Wildfires rage across Algeria, Greece and Italy

Wildfires are burning through the Mediterranean, from Algeria to Greece, leaving death and destruction in their midst.

At least 65 people have been killed in northern Algeria since Monday.

The hardest hit area has been the mountainous Kabylie region where desperate villagers used water hoses and tree branches to battle the encroaching flames.

Si Hamdi Kamel was one of those trying to protect his home:

"We don't have tools, we are trying with what we have to put it out. It will be hard with the wind, we will try with what have, we can't do anything else, only try to protect the houses. May God be with us."

The government has deployed the army to help fight the fires and 28 of those killed in the flames have been soldiers.

Algeria's president declared three days of national mourning and froze state activities not related to the fires.

At the other end of the Mediterranean, exhausted Greek firefighters battled blazes for a ninth consecutive day on Wednesday.

Extra assistance has been sent from all over the world, including France, Germany, Britain, Spain, Egypt, and Qatar.

Greece's Prime Minister has called it a "nightmarish summer" and has apologized for failures in tackling the blazes.

Flare-ups continue to ravage Evia, Greece's second-largest island, areas of the Peloponnese, and Attica.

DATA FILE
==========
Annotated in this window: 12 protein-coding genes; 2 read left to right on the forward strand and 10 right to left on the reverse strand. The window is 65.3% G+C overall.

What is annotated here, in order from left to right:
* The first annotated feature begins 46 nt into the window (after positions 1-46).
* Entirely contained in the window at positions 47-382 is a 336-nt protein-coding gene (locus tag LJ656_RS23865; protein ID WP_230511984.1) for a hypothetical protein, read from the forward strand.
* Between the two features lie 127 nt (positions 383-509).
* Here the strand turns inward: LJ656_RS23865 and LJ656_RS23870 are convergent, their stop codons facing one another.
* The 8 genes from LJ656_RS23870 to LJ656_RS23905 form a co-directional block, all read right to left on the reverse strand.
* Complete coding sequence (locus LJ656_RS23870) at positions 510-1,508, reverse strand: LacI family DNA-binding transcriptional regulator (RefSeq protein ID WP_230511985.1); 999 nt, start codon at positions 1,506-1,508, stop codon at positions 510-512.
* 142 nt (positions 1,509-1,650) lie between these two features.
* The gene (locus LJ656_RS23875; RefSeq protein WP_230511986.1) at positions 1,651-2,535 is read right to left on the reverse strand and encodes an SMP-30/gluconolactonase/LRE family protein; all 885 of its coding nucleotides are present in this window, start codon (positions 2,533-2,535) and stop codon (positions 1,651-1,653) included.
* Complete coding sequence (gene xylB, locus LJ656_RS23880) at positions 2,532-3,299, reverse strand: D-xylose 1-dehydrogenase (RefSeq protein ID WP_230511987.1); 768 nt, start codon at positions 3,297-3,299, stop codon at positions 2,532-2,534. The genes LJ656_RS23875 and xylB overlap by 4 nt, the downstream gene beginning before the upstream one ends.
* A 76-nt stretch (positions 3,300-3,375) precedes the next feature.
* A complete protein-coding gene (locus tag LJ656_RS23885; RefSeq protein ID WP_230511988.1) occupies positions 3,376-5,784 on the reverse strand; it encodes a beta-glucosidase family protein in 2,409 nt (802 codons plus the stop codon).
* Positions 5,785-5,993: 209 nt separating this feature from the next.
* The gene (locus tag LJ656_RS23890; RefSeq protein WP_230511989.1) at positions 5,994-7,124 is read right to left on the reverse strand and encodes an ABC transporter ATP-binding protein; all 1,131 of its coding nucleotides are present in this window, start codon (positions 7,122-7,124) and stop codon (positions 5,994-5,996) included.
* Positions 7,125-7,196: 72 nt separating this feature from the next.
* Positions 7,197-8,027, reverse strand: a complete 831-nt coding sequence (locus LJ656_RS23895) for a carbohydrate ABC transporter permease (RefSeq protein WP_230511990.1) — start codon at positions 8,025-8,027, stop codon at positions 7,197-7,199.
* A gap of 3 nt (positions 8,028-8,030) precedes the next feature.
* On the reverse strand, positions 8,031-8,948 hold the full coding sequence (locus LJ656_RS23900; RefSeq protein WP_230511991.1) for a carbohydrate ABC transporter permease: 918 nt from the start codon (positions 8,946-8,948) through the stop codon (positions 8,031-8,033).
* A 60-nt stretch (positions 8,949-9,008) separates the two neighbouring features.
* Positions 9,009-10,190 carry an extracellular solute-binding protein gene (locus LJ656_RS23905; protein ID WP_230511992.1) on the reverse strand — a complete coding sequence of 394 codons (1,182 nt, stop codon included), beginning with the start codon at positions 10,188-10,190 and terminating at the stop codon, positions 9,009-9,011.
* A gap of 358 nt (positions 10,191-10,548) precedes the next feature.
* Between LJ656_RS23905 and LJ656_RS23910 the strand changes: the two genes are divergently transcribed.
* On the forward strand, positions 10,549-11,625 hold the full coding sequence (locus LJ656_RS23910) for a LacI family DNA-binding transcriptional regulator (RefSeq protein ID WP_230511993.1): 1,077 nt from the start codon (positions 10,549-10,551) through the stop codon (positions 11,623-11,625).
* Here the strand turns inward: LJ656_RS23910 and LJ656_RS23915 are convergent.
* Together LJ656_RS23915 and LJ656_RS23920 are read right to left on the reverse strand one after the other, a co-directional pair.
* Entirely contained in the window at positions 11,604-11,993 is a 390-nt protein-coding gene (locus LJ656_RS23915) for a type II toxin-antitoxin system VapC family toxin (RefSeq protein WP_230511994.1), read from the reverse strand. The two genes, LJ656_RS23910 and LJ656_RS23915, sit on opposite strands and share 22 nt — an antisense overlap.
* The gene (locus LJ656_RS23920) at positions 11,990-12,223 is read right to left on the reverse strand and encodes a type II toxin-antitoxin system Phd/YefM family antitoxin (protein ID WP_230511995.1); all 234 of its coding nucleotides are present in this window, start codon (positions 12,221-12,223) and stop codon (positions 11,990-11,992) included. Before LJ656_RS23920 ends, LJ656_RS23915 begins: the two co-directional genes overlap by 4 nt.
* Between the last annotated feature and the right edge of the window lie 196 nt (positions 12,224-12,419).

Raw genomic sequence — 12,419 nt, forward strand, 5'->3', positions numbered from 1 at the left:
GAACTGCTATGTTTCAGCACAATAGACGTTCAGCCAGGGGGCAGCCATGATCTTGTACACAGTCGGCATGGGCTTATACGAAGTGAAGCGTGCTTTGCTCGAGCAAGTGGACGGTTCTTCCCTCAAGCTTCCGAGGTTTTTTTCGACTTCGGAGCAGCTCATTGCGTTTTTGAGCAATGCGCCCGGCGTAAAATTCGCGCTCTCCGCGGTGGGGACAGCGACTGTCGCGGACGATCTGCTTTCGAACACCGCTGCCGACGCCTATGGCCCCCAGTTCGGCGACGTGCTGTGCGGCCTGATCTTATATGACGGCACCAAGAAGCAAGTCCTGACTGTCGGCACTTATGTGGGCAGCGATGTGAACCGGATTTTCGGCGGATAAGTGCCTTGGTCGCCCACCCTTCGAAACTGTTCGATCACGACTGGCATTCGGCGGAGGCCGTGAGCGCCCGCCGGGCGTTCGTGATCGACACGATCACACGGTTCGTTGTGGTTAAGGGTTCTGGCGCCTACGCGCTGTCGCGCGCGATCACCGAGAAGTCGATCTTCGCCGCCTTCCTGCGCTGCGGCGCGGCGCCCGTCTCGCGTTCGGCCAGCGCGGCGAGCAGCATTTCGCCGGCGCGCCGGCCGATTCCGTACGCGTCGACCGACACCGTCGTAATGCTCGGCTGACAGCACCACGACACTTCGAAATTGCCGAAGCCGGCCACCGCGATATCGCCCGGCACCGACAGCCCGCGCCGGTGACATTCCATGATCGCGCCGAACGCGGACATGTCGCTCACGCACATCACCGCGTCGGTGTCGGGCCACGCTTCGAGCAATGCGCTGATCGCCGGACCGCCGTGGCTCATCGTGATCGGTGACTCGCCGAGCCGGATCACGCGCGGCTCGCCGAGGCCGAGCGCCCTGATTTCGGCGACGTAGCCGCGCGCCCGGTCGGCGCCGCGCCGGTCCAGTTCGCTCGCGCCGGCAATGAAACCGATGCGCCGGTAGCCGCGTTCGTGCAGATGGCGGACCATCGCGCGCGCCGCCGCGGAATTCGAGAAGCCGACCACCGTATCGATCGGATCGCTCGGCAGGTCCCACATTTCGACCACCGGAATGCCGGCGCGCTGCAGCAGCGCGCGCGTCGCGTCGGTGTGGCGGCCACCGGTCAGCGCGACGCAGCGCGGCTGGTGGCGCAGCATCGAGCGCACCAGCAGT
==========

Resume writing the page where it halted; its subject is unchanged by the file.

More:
French firefighting pilot Nicolas Dauber was part of the rescue operations:

"We see many villages with many flames all around the houses its very difficult for all the people to leave the villages so we protect as we can the villages by dropping along the houses to protect the evacuation of the people."

Italy and Turkey have also been ravaged by deadly fires burning through thousands of acres of land.

Blazes are still raging on the island of Siciliy and in the southern region of Italy, where one man was killed after his house collapsed due to the flames.

Countries around the Mediterranean have been seeing some of their highest temperatures in decades, and that hot weather is fueling the wildfires.

The fires come against the backdrop of a new United Nations report stating that the effects of climate change are even more severe than previously thought.

The UN is warning that the world is dangerously close to runaway warming.

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